It had become apparent on the way down that none of us was exactly sure where the aforementioned Dengemarsh Gully was. There was no information or guidance on the internet and the section on Dungeness in my book 'Where to watch Birds in Kent, Surrey and Sussex' was worse than useless. We therefore assumed it would be where the Denge Marsh Hide was on the reserve but we were completely mistaken.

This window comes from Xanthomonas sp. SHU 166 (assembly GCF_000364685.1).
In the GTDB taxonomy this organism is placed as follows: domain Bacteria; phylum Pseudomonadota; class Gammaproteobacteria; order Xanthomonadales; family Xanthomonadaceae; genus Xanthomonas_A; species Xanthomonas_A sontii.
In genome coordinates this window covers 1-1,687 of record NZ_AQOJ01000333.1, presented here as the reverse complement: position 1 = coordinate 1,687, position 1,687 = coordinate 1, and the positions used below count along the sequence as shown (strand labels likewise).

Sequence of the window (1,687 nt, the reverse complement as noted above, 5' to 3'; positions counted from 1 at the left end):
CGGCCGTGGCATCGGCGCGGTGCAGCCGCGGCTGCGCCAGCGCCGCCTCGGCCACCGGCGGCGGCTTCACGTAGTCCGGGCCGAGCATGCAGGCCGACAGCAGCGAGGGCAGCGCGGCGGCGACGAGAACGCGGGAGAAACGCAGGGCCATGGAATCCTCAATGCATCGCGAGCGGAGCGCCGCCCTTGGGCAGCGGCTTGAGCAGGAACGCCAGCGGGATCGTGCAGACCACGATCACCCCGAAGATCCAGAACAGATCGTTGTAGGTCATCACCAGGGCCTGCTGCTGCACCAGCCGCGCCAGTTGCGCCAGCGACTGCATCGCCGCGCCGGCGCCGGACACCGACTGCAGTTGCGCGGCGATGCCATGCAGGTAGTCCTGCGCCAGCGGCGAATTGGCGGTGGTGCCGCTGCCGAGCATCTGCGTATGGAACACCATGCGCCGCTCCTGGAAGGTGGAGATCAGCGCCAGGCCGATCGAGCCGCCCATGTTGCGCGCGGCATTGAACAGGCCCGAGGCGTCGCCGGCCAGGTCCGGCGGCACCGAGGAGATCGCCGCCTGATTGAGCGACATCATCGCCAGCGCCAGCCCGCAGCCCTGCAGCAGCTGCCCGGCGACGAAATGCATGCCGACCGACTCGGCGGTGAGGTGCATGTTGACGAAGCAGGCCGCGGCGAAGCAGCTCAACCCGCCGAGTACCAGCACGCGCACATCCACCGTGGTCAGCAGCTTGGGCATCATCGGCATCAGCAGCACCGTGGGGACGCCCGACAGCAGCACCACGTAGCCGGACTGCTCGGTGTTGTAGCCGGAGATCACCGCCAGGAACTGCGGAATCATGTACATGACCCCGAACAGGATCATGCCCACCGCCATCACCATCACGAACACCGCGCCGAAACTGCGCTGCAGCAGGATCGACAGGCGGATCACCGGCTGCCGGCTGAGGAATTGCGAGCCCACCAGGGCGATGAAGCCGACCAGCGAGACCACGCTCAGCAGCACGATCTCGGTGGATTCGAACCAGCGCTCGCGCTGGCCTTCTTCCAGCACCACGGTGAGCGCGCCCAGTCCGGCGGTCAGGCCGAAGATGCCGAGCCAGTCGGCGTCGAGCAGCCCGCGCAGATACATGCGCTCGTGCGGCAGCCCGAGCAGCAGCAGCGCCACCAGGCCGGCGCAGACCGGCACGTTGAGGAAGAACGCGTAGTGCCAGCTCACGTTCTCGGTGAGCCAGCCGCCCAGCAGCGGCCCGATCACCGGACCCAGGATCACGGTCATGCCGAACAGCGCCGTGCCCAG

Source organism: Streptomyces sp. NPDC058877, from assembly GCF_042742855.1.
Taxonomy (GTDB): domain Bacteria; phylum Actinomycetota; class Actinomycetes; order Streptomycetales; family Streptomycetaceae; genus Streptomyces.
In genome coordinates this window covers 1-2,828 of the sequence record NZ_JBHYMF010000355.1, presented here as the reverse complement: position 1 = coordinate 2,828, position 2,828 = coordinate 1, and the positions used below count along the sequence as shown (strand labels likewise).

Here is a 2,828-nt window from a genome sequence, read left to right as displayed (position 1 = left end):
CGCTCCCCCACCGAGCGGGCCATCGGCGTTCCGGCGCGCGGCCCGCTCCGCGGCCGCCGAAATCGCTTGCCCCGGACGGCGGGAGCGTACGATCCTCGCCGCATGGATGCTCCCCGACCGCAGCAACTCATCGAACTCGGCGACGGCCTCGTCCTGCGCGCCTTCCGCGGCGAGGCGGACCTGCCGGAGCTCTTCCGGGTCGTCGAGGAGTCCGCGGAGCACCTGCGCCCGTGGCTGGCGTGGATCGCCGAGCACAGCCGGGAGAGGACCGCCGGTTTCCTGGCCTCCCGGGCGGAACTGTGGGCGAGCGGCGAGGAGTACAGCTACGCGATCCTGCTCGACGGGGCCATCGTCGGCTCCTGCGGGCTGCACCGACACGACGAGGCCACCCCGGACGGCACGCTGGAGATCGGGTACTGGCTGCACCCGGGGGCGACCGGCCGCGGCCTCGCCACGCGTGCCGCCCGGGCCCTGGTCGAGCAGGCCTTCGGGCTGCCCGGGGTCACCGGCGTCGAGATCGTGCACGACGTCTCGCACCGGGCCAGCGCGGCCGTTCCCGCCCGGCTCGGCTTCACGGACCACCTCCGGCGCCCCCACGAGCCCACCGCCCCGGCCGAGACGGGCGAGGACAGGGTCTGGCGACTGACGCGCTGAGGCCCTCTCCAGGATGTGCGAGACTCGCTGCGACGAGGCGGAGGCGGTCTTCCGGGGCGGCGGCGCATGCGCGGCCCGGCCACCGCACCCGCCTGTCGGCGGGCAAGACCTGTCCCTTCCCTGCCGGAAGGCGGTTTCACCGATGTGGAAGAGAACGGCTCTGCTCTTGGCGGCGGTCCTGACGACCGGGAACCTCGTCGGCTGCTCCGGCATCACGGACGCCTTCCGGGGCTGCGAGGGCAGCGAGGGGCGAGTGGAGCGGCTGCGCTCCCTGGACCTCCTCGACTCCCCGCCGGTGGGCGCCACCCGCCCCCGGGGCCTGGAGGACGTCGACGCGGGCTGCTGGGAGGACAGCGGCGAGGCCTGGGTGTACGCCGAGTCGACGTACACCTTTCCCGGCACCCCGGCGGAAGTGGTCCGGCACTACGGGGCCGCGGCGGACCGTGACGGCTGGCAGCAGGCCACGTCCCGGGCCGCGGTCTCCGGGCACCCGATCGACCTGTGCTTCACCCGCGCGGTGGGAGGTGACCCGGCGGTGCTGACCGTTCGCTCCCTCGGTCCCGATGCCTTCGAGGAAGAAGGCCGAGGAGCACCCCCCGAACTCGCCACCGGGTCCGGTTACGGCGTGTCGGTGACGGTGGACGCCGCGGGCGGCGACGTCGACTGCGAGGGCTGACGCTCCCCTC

There was one other vehicle in the car park when we arrived containing a similarly bewildered birder who had come from Surrey and was also wondering the whereabouts of Dengemarsh Gulley. The Visitor Centre was closed. It did not open until 10am. This is the RSPB after all!  We headed for the Denge Marsh Hide. 'Follow us' we confidently cried to the other birder and then we all proceeded to walk round the entire reserve spectacularly failing to find the Dengemarsh Gully. Our circuitous route brought us back to the approach road to the Visitor Centre which was now around a mile away from us and to add to our misery it commenced to rain whilst we animatedly, to put it mildly, discussed our options and just where the elusive Dengemarsh Gully might be. We stopped other cars coming onto the reserve and enquired of the occupants as to its whereabouts but no one seemed to know where it was or had even heard of it. Even the local farmer was bemused. Eventually Terry and the other birder went back to retrieve their cars and we went back to the main road where there was another Car Park for birders visiting the ARC Pit. Maybe we could try our luck there to see if we could get any information about the elusive Dengemarsh Gully.